When these factors are taken into consideration, then adjustments need to be made to the par time chart. These are known as Daily Track Variants (DTV). DVTs are nothing more than a numerical rating that is either added to or subtracted from, the overall race time. They bring times into perspective on tracks that are racing either too fast or too slow.

There is also a factor known as Inter Track Variant which allows transference of speed figures between different tracks. So, as you can see, complexity is now starting to creep into this area and as if we don’t already have enough on our plates with the multitude of factors in form analysis.

I would suggest that any punter operating on any basis outside the professional arena, dispense with both forms of variants and keep it simple by using the raw data as a basis to establish a horse’s speed capabilities.

Raw data of any kind in racing, can easily be translated into ratings for those who wish to put in some time and effort. For those whose objective is to generate speed ratings from par times it must be remembered that these figures are really only an estimation of a horses speed, and those figures may not be repeated at a horse’s next race start.

Some techniques used in the calculation of speed figures are highly refined and can produce some extremely accurate assessments. Predictive assumptions based on those assessments will show that in similar circumstances a horse is likely to repeat or exceed that speed figure. Accurate speed figures will give a reliable indication on how fast a horse should run on any given race day.

The trick is determining when that horse may be relied upon to replicate its speed rating. Factors such as current form, quality of opposition, track condition etc., can all influence the ability to produce optimum speed ratings.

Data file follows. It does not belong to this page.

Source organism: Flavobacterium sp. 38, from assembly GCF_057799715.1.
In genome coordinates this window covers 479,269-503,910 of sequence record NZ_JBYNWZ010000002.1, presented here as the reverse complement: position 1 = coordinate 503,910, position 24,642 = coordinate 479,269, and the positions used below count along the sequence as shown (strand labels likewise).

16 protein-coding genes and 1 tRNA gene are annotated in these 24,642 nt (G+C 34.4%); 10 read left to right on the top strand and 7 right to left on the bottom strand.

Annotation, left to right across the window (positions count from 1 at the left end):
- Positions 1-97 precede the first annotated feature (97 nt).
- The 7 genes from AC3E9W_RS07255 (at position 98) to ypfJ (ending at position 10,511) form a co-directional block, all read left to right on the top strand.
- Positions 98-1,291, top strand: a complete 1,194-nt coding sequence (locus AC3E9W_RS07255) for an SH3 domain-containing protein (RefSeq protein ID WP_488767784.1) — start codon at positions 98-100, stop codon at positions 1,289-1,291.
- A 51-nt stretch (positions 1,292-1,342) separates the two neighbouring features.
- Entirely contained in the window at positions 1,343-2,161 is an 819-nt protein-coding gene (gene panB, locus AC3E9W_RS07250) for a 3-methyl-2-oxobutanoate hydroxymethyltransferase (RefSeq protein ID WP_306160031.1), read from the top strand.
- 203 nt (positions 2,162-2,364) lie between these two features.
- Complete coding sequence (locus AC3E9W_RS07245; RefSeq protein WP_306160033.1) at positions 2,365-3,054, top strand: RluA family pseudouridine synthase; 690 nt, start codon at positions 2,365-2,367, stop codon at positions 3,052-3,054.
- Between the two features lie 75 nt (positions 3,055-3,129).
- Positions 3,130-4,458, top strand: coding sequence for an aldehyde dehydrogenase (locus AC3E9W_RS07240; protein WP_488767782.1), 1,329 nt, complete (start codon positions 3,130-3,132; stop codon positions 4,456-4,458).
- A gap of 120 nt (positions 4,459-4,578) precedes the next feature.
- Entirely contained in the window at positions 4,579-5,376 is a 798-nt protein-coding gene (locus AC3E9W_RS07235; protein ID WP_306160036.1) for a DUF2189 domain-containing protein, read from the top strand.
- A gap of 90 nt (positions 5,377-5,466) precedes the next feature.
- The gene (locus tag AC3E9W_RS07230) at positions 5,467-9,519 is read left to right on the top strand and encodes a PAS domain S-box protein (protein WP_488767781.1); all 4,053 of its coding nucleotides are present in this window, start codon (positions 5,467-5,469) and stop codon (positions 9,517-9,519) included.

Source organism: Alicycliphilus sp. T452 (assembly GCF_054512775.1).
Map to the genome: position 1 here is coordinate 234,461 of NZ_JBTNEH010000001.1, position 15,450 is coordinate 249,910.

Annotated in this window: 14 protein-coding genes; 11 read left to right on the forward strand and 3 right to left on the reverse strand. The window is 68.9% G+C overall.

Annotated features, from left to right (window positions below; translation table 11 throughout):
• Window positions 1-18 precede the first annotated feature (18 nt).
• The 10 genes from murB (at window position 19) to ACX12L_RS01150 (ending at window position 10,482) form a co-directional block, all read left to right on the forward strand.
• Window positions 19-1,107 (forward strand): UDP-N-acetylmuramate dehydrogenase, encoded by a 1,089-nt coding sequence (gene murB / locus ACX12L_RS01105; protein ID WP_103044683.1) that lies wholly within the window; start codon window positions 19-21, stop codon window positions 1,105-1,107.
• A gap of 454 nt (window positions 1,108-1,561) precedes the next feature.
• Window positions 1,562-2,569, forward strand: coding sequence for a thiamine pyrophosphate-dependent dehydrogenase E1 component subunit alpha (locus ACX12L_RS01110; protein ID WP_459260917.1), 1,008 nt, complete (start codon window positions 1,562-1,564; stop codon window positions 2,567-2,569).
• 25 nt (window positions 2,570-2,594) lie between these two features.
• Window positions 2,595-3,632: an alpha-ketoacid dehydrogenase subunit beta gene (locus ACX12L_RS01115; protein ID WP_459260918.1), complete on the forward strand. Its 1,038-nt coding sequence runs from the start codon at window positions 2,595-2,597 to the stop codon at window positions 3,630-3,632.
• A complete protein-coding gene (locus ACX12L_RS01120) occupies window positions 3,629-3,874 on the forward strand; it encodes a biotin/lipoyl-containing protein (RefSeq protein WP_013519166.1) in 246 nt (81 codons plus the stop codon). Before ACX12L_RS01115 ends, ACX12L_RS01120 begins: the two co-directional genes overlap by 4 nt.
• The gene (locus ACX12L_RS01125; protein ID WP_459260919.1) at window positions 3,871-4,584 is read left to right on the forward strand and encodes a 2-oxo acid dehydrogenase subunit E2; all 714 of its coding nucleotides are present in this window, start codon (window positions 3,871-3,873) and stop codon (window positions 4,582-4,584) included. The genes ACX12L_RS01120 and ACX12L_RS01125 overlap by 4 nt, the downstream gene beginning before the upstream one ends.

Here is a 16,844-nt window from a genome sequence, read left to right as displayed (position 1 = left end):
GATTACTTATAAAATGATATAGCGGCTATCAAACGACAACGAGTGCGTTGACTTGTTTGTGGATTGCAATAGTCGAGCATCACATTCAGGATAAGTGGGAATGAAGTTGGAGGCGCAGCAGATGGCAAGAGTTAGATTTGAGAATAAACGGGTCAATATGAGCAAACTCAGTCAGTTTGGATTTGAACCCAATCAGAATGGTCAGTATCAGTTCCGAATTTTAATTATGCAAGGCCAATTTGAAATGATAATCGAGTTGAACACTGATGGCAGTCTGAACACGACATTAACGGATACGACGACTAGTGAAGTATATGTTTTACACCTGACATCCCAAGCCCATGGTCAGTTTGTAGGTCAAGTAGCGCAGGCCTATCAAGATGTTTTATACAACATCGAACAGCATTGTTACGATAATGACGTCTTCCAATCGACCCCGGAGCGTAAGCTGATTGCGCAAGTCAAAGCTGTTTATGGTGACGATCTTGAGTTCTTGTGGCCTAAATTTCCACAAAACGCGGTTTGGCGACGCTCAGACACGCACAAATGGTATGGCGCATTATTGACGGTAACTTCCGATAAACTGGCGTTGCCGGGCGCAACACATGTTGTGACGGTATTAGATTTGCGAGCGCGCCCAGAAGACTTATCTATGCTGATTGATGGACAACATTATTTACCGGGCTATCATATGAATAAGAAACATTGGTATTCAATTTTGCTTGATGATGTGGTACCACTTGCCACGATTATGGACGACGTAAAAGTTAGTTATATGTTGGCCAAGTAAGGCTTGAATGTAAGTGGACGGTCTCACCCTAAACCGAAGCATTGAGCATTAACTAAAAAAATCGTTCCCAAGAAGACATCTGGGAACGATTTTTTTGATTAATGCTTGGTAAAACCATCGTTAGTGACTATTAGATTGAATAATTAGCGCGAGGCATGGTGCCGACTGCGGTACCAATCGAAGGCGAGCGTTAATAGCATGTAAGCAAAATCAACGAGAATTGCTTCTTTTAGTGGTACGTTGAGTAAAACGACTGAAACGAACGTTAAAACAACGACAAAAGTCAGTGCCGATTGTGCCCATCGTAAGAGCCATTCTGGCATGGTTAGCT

Remember if a horse’s speed rating says it can win a race, then forget about any class implications, providing there are not any adverse other factors present “get on”, you will pick up some very nice priced winners with quality speed assessment.

I have found accurate speed assessment to be a very good culling tool when sorting out those who haven’t a realistic chance in races. If there is a 1200m race on any card and the par time for that particular grade is say 1.10, then a horse with an average time over this distance with 1.11 can, in most cases, be ruled out because it simply cannot, based on history, run the distance fast enough.

This sort of culling is generally applicable to age groups of four and above with at least 20 race starts, younger horses and animals with limited career starts can improve dramatically in certain conditions. ?

It shouldn’t take too long before the nation’s punting fraternity realises the underlying value of being able to evaluate a horse’s speed limitations. Sometimes the race isn’t won by the quickest, as luck in running and rider decisions can have a bearing on the final outcome. But if you can assess and be on the fastest horse in the race you are more likely to get the money than not.

Speed, like any factor for form consideration, will not guarantee success by itself. As punters, the more areas of form we gain proficiency in then the more enhanced our chances will be of ongoing punting success.???

By Ken Blake